This means talking through your mortality with the people that are important to you as well as those who are in the position to make decisions for you if you are unable to communicate your wishes. This means your spouse, kids, attorney, power of attorney holders, clergy, primary care and frequently seen specialty doctors and anyone else that you think will be relevant.

And once you have made your decisions, document them. Generate or update a living will, have a MOLST or POLST . Make sure your authorized decision makers have the updated copies of your wishes.

And as life continues to happen, think about what you want and as your opinions change, update your wishes.

If Silver-loading is not allowed — what next?

Margot Sanger-Katz has an excellent rundown of all the ways that the Trump Administration is working to make the guarantee issued, community rated individual insurance markets of the ACA work less well or fail completely. She raises one point that I want to expand on:

The administration has left one more potential disruptive option on the table. Last year, when President Trump canceled a disputed set of payments to insurers, state insurance regulators allowed the health plans to shuffle around prices to absorb the loss. In a call with reporters Monday, Ms. Verma said her agency was considering barring that practice. Without the price adjustment, consumers in the Obamacare-compliant market will have a harder time finding an affordable plan.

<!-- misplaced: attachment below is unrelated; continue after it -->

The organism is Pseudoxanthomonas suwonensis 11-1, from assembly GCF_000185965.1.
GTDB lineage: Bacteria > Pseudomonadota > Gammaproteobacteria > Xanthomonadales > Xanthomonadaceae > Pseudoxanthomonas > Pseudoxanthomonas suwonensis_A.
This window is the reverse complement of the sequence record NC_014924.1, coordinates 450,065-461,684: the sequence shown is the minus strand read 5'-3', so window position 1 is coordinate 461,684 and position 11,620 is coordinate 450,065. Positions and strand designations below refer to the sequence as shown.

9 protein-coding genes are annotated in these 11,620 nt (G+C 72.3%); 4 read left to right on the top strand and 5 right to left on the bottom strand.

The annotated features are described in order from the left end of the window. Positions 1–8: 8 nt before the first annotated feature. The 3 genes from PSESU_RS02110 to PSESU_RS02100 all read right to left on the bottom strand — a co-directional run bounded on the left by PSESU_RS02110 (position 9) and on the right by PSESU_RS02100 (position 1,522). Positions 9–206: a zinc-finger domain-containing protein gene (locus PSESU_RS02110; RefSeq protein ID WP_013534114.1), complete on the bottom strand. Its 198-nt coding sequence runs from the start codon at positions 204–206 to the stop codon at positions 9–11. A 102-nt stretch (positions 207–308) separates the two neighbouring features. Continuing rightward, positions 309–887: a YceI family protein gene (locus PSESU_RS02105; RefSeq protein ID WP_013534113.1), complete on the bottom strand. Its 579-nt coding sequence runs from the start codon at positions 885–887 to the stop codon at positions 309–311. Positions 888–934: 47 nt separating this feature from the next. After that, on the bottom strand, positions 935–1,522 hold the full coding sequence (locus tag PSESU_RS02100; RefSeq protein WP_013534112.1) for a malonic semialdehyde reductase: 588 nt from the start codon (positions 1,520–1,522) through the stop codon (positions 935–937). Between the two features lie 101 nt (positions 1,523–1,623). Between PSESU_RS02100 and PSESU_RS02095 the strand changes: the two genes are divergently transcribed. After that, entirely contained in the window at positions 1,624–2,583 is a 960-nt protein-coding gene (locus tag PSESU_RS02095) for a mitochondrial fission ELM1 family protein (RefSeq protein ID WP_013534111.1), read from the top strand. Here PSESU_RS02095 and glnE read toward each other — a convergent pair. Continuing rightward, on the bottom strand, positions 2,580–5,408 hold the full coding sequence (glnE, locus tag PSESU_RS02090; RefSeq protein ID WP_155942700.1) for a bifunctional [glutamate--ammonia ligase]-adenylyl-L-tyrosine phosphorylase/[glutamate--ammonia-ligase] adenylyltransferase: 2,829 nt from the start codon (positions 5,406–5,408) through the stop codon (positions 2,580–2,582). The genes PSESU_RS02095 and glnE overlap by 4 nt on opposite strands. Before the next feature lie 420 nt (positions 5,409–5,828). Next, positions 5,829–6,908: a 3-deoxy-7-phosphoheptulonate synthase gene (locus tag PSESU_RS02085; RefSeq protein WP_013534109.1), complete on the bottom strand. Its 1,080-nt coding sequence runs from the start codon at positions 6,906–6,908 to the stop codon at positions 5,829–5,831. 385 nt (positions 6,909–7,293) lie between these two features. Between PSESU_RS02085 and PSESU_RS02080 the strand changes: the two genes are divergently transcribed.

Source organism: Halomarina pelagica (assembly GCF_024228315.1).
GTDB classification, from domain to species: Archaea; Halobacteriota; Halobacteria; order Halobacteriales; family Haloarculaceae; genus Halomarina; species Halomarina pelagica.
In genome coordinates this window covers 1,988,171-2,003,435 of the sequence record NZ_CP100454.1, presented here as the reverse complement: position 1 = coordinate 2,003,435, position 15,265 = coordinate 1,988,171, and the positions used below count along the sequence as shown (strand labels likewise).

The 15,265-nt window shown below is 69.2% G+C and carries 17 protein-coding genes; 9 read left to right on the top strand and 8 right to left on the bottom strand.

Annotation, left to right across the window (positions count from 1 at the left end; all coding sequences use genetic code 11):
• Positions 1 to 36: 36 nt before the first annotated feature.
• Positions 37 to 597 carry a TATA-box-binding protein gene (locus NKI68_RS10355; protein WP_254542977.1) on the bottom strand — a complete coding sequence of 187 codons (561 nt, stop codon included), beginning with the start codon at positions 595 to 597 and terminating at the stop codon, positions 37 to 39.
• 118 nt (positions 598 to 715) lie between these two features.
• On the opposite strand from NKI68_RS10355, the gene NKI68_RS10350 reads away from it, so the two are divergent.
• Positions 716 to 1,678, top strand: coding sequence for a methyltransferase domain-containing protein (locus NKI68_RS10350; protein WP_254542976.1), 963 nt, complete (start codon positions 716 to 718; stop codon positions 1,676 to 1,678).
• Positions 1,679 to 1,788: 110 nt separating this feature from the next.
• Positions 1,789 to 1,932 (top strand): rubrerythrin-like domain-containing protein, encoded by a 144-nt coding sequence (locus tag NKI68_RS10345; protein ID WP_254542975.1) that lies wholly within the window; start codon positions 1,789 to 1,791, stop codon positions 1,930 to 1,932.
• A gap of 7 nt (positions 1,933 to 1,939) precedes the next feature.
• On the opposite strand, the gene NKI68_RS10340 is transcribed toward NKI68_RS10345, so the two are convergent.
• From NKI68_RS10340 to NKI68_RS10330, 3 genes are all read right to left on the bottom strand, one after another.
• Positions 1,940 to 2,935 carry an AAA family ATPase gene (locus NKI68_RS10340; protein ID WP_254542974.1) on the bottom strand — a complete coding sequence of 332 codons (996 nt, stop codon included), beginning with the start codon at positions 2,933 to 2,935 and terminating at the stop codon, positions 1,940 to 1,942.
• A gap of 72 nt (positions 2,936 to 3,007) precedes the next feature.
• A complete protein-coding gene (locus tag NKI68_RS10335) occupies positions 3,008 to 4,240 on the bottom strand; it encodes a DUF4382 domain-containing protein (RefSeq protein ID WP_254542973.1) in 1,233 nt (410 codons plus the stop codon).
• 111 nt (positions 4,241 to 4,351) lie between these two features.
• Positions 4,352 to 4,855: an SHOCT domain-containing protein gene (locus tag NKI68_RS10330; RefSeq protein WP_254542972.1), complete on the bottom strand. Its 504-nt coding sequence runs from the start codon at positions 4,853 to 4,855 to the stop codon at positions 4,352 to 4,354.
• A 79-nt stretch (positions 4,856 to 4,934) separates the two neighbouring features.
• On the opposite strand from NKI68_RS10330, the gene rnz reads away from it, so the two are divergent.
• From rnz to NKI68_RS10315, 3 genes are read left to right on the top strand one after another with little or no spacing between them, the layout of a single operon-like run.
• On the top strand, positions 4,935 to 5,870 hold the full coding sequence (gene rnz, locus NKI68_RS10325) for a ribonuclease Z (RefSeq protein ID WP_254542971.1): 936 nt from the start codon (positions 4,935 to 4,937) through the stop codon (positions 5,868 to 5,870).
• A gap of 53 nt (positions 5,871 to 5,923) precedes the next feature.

This is in reference to Silver Loading.

CMS can make a rational argument that loading CSR costs onto only Silver should not happen for public policy grounds. Silver Loading costs the federal budget serious money through much higher benchmark premiums and also higher enrollment because Bronze and Gold plans become comparatively much cheaper for subsidized buyers.

Silver loaded states tended to do better than other states on enrollment for the 2018 open enrollment.

There would be two major questions. First, what would the alternative be? And secondly how does that alternative play on the Off-Exchange only market?

The alternative would most likely be a Broad Load scenario. Last year, six states applied a uniform percentage surcharge to all plans. This meant that against a counterfactual of regular and ongoing payment of CSR, Bronze plans were less expensive than they would have been for subsidized individuals and Gold plans would be more expensive. If states that are currently using Silver Load strategies are forced to go to a Broad Load strategy, Gold plans become very expensive for subsidized buyers and Bronze plans are less likely to be zero premium plans after subsidies are applied. We should expect an additional 2% to 3% drop in enrollment from on-Exchange buyers in states due to this change.

The next question is how would this work off-Exchange? States that Silver Loaded in 2018 made sure that off-Exchange buyers who purchased Bronze or Gold plans were not touched by the CSR pricing shenanigans. Some states used Silver Switch strategies where near-clones of on-Exchange Silver plans were offered Off-Exchange without CSR being built into the pricing. This held the entire off-Exchange market harmless.

I think CMS has a harder public policy interest argument against banning off-Exchange only plans from not incorporating CSR costs into the plans as there is not billions of federal subsidies at stake. Off-Exchange plans by definition are unsubsidized. So if this assumption is right, then the off-Exchange market bifurcates completely into plans that are offered on and off-Exchange with a Broad CSR load built into all premiums and then off-Exchange only plans that have a significant pricing advantage.